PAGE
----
However, we aren’t particularly fond of the look of Audi’s new A8.  From the front, the car seems oddly reminiscent of the current Hyundai Sonata, and the LED running lights – which lend the A4/A5 family a futuristic strength, like the glowing eyes of Iron Man – angle down in just the wrong place, giving the A8 a strange resemblance to Droopy Dog. Audi is trumpeting the new A8 as the front line of its new designed theme, dubbed “Vorsprung durch Technik;” while our German is a little rusty, we can only assume said phrase translates to, “Let’s just make the A4 bigger and go pound a beer.”

"I always come to mope in front of the Brooklyn Bridge, because I'm artsy."

Thankfully, though, the interior looks like all you’d expect and more from Audi’s most luxurious model. The design is beautiful, and while we’ve heard some mixed opinions on the Interwebs about the A8’s handlebar shifter, we rather like it. And considering that shifter connects to the same eight-speed automatic as in the 5-series – and that the transmission connects all four wheels to a 372-horsepower 4.2 liter V8 – the A8 ought to be a pretty sweet drive for such a large car.

Of course, if you’re not thrilled with the A8’s styling and are willing to sacrifice a bit of space for it, Audi will be more than willing to take a deposit on their upcoming A7 four-door-coupe. According to AutoCar, the long-rumored A6-based pseudo-coupe will be unveiled at the Moscow Auto Show in August 2010.

When the A7 hits the U.S. streets sometime in late 2010 or early 2011 to engage the Mercedes-Benz CLS and BMW X6 in a Teutonic battle of “Bizarro-world coupes,” expect it to come equipped with similar engines to the A6 – naturally aspirated and supercharged V-6s, and if Audi’s feeling generous and gas is still cheap, the 372-hp V8 from the A8. According to Audi design director Stefan Sielaff, there will even be an S7 – likely featuring a turbo/supercharged V8 – for those of you who like testing the patience of law enforcement.

This is Audi's Sportback Concept. Expect the A7 to look like this, except with more Orange Country trophy wives behind the wheel.

Rumor has it U.S. prices should start somewhere around $46,000, but since the A6 starts at $45,200, we wouldn’t be surprised to see the A7 on the painful side of $50K when it hits our shores. Mercedes and BMW both charge significantly more for their faux coupes than the sedans/SUVs they’re based on, so Audi will probably follow the same logic – even if AutoCar claims there will only be a “small price premium.”

But while Audi is chopping up the higher end of the luxury car market into ever-smaller slices, BMW wants to slot yet another model into its rapidly burgeoning M line. According to AutoCar (who seem to have more anonymous sources than Seymour Hersh), someone in BMW’s high-performance division claims creating a more affordable model to slot in under the M3 is a top priority.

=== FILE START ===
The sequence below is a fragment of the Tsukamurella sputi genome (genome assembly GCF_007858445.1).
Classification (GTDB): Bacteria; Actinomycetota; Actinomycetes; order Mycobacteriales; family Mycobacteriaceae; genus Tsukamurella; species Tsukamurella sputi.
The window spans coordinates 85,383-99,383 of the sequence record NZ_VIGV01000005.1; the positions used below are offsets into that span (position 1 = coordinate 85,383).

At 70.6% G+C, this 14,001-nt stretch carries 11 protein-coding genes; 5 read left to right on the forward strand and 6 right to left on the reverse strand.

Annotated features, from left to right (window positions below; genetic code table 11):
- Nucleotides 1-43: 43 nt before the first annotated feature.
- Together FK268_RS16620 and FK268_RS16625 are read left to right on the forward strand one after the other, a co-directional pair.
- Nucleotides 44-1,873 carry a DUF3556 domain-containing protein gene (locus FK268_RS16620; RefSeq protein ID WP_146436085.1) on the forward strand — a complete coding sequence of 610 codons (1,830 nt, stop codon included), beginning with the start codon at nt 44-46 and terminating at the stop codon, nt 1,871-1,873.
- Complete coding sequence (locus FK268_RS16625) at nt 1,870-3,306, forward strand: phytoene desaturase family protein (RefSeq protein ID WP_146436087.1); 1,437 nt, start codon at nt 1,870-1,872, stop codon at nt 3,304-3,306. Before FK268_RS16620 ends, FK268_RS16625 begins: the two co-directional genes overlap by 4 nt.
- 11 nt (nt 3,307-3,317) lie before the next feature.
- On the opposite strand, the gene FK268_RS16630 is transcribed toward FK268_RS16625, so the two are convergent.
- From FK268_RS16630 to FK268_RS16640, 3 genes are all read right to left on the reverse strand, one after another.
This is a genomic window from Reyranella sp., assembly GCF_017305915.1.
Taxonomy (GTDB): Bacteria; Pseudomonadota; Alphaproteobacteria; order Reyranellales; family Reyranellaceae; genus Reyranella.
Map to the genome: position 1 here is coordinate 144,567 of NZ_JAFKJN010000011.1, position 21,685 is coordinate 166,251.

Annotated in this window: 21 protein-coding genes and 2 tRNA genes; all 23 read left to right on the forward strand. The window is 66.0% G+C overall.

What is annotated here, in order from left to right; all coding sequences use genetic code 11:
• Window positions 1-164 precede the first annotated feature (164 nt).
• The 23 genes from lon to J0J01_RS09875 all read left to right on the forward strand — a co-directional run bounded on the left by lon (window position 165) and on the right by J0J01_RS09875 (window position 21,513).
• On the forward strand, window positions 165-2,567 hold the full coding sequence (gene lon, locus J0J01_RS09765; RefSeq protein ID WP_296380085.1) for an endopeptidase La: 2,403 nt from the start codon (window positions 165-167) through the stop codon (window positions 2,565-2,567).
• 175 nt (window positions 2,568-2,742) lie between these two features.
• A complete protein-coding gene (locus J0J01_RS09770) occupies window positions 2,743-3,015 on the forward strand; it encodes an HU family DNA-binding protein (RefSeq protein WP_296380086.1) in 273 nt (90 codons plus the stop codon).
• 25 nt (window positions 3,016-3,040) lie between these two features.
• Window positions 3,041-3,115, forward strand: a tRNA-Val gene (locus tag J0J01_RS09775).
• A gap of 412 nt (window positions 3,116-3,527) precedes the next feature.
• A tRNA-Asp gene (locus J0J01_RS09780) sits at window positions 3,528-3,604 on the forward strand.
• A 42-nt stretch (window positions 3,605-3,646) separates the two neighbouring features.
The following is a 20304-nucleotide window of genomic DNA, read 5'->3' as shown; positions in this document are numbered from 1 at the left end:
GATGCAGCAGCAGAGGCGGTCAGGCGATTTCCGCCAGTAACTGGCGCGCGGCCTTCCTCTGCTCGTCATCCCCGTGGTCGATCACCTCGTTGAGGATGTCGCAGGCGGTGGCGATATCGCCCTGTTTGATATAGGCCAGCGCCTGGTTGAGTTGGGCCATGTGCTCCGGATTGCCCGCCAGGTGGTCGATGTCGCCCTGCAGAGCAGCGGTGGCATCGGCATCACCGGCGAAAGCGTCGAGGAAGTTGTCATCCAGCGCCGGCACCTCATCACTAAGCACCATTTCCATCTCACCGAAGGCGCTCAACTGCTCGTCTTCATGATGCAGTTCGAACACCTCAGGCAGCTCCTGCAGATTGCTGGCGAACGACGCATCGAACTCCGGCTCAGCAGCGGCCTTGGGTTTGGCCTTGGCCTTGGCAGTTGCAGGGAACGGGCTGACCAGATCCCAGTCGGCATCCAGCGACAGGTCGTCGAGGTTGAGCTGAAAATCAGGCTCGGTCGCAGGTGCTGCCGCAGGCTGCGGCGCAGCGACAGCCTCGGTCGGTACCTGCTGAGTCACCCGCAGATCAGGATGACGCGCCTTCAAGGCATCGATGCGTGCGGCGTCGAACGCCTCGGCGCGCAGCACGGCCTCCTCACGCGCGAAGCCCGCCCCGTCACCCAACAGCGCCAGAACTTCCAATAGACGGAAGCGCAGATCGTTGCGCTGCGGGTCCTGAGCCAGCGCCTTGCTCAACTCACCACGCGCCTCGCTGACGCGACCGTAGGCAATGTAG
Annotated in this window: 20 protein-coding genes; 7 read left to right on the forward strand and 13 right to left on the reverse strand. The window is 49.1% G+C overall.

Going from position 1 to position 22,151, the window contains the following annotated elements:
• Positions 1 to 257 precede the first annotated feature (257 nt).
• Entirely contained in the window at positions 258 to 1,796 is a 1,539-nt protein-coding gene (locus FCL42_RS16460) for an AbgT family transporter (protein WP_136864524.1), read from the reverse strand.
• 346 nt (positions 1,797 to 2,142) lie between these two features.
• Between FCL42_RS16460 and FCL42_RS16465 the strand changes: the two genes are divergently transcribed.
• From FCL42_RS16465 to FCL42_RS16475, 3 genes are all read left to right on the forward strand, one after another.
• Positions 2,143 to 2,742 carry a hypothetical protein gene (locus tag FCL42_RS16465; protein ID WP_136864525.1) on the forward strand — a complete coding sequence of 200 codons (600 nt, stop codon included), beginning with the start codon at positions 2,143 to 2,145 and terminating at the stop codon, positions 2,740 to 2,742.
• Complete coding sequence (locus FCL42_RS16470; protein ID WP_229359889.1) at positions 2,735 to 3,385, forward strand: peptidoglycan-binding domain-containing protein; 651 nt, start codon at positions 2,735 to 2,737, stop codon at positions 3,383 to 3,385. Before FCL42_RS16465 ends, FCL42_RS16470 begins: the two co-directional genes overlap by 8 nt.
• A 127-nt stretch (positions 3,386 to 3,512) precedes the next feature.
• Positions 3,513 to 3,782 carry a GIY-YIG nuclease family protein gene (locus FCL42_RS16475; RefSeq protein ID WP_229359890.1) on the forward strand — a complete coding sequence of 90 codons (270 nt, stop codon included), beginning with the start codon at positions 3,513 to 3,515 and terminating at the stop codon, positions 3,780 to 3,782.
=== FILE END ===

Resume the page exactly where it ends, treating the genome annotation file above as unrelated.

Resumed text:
Details are few and far between at this point, but since the car would be based on the next-gen 1-series, there’s plenty of time for info to leak out. However, we do know two things: the car will (hopefully) be priced in the mid-$40K range, and BMW may dust off the old M1 badge for it. We’ve got our fingers crossed for a 365+ horsepower version of the company’s turbo I6 under the hood…

Of course, if Audi and BMW are hard at work crafting fun new toys for us to play with, the good folks at Mercedes-Benz can’t be far behind. In this case, rumor has it the company is working on whipping up a smaller sports car based on the new SLS.

At least from this angle, we don't have to look at its ass.

According to PistonHeads, the new model would be designed to compete against the Porsche 911. The ‘Heads claim the follow-up to the SLS – can we call it the SaLT? – will use a V8 of somewhere between 5.8 and 6.2 liters, complete with cylinder cut-off. Given that AMG spent a shit-ton of cash developing its current 6.2 liter engine and said engine has proven suitable in everything from C-class compacts to R-class megawagons, it’s probably safe to assume the Salt will just use a revised version of that engine. Expect to see the finished product in about five years.

Finally, we have another piece of tragic supercar news to round out this update. After a year of service, the Italian State Police’s Lamborghini Gallardo LP560-4 was totaled a couple weeks ago near the northern city of Cremona. Thankfully, neither of the officers inside were injured when the Lambo swerved to avoid a car and slammed into a group of parked vehicles.

NOOOOOOOOOOOO!

(Photo courtesy autoblog.it)

Before the accident, the Gallardo was primarily used to provide rapid response to accidents and for high-speed organ transport – because while a helicopter might be faster, the doctors wouldn’t be able to say, “They’re driving your new heart here in a Lamborghini.” No word yet on whether Lamborghini will replace the vehicle, but here’s hoping they will. In fact, here’s hoping automakers here in the States decide to follow suit and donate some choice vehicles to our local police forces. How ’bout a couple Corvette ZR1s for the Michigan State Troopers?

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A Burst of News – Lexus LFA supercar revealed, new BMW 5-series spied, next-gen Mitsubishi Evo will be a hybrid, and more